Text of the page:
Rule 4: Know where you stand with your loyal customers
Do you regularly say that you know what your customer wants? When was the last time you listened to them and acted on what you heard? Listening and acting on what you hear is a question of respect. If you haven’t been doing this, then maybe one of the reasons your sales are hurting is that your customers don’t feel you are respecting them.

In 2002, Starbucks’ stock was reaching an all-time high and it was opening outlets every day, as the loyalty of Starbucks’ core customers was eroding due to increasing waiting times to be served. Customers expected baristas to engage in a conversation with them, to show them the respect that they felt they deserved for paying $3.50 for a cappuccino. They were at least doing customer research that indicated these problems, but no one was acting on it. Customer visit frequency began to decrease resulting in lower comp sales growth. Speed and barista engagement were non-negotiable customer respect issues. Do you know where you stand with your loyal customers?

Terry Leahy, ex-CEO of Tesco plc, the global UK retail chain, called it following the customer. He was in stores two days each week, listening to customers and front-line employees. He understood that peoples’ habits could change overnight and he didn’t want to be prisoner to an outdated business model.

Rule 5: Consider how to get non-loyal customers
Why should you focus on these customers? In our recent blog Fashion and Sporting Goods Market Share – a New Dawn is Breaking we talk about the battle for market share. The issue is whom do you focus on? Loyal customers are hard to get and hard to take away from someone else. Who is left? The non-loyal or more commonly called the “switchers.”

McDonald’s and their McCafé product are a great example of leveraging the “switcher” customer. Starbucks had a very strong group of loyal customers, but they also had a number of “switchers.” McDonald’s came in with product, pricing, a concept, packaging, and advertising that appealed to this group and picked up a significant share of Starbucks’ “switcher” customers while enhancing the experience for its loyal customers. At one point in the process, Starbucks customers were only spending 40% of their coffee-related dollars at Starbucks. The rest of the money had “switched.”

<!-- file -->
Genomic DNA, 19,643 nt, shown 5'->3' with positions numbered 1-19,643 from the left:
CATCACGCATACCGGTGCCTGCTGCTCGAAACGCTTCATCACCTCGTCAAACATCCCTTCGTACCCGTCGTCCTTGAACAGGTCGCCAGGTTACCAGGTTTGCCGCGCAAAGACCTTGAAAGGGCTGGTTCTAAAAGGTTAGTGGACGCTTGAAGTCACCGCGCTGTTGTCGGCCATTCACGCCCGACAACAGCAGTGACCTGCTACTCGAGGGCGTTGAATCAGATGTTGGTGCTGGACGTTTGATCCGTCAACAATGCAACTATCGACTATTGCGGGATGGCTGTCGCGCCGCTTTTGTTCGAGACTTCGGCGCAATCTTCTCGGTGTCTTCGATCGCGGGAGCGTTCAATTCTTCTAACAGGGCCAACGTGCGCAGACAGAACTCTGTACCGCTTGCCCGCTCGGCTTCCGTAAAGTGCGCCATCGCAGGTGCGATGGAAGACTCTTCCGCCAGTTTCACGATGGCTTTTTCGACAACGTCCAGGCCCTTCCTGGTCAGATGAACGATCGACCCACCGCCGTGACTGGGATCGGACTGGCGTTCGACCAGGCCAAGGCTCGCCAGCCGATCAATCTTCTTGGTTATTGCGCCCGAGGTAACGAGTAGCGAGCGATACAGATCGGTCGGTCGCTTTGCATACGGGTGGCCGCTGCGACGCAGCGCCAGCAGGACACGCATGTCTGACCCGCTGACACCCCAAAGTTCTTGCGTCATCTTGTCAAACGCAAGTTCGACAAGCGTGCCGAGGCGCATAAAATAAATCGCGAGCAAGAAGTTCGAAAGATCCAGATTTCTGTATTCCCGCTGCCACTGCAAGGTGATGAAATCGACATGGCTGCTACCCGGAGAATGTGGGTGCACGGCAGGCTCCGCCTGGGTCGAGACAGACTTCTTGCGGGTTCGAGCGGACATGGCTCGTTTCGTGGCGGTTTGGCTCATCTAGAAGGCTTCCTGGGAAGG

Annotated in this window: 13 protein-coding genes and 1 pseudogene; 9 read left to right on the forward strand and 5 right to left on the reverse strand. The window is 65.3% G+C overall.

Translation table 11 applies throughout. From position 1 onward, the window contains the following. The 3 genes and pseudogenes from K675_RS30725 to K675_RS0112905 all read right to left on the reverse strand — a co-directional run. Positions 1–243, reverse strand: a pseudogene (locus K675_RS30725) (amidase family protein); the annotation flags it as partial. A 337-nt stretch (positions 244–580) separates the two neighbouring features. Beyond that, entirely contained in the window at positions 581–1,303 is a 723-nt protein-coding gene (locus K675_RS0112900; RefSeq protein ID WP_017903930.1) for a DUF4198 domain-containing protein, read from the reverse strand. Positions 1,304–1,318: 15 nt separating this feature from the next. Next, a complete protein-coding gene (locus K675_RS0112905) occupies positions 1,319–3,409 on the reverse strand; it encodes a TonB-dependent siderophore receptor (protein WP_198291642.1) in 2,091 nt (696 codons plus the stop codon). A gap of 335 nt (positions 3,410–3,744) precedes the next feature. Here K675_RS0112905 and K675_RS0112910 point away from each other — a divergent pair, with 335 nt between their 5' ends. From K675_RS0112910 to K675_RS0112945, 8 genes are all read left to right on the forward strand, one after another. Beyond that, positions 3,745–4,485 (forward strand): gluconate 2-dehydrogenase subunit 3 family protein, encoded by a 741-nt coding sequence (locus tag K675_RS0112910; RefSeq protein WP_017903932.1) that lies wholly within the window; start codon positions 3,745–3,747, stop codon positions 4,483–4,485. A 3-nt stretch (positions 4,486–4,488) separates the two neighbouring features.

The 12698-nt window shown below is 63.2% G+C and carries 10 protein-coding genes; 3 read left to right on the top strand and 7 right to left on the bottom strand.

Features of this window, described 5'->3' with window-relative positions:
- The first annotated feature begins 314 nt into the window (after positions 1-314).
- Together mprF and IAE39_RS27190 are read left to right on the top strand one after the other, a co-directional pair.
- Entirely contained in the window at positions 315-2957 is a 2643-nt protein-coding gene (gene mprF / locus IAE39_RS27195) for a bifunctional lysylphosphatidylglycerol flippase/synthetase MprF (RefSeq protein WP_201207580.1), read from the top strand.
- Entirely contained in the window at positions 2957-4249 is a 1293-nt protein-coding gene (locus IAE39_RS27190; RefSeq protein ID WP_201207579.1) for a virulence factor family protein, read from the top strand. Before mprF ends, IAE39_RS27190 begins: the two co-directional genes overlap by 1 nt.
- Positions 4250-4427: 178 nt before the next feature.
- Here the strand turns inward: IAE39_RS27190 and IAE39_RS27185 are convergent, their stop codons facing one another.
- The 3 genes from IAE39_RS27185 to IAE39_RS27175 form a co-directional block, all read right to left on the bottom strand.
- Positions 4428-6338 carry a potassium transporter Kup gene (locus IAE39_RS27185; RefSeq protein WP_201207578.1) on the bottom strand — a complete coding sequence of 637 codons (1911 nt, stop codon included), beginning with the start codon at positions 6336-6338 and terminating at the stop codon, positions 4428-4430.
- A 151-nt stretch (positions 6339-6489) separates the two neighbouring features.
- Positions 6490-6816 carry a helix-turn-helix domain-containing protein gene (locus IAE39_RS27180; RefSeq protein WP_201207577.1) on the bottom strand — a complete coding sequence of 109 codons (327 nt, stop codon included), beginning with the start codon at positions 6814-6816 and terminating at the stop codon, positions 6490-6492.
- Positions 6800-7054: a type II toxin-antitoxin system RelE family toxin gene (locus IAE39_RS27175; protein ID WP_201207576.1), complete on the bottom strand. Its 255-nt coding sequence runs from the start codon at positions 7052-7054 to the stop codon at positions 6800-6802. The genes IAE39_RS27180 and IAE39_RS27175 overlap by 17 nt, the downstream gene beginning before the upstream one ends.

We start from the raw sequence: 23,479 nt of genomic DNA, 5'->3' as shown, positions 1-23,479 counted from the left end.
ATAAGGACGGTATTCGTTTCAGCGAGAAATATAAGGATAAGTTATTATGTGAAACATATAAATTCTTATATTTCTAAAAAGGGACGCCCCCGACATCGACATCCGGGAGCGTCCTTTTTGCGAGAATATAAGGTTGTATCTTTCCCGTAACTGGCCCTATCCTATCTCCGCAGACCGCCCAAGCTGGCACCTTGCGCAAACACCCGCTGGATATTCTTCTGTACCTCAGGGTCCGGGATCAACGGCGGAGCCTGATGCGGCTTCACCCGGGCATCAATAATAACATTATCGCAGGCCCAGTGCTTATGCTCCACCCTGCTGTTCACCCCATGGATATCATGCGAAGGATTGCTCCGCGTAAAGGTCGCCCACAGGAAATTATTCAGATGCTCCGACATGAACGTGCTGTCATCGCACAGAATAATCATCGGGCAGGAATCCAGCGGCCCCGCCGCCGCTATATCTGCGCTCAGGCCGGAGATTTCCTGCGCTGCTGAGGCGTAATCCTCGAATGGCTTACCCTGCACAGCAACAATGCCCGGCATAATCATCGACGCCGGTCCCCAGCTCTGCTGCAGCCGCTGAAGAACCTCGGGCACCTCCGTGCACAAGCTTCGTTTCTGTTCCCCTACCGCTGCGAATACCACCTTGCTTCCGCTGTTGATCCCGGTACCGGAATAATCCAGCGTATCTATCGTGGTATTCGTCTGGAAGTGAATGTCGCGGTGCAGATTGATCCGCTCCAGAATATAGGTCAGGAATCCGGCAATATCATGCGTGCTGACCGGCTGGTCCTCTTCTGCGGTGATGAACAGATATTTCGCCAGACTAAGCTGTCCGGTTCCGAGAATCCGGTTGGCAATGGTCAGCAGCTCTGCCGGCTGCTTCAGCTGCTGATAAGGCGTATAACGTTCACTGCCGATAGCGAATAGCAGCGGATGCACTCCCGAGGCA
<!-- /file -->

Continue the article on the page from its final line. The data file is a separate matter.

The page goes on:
In your sector of retail, do you know who the “switchers” are and what they need?

Rule 6: Simply innovate

http://www.aboutmcdonalds.com/content/dam/AboutMcDonalds/Investors/Investors%202012/2011%20Annual%20Report%20Final.pdf
You hear constantly about how important innovation is. A lot of time and money is spent with few relevant profitable innovations being found. Sometimes they are so simple they are right in front of your nose. McCafé is a good example. In the last decade, McDonald’s has executed one of the most notable turnarounds with a few simple relevant changes, which have been extremely well executed across the organization. They have created a series of VIP products, which have resulted in significantly incremental volumes, image and profits. These products included coffee, salads and smoothies!

For your sector of retail, where is your coffee, salad and smoothie?

As you can see, these survival rules are relatively simple. You just need the discipline to follow them.

As part of this series, we are sponsoring a conference on October 31, 2012, with the Canadian Apparel Federation entitled Quebec Apparel Retailing, Ensuring Survival in a Hyper-competitive Market. Click here to register http://www.apparel.ca/cgi/page.cgi?date=2012-10&_id=65&evt=257.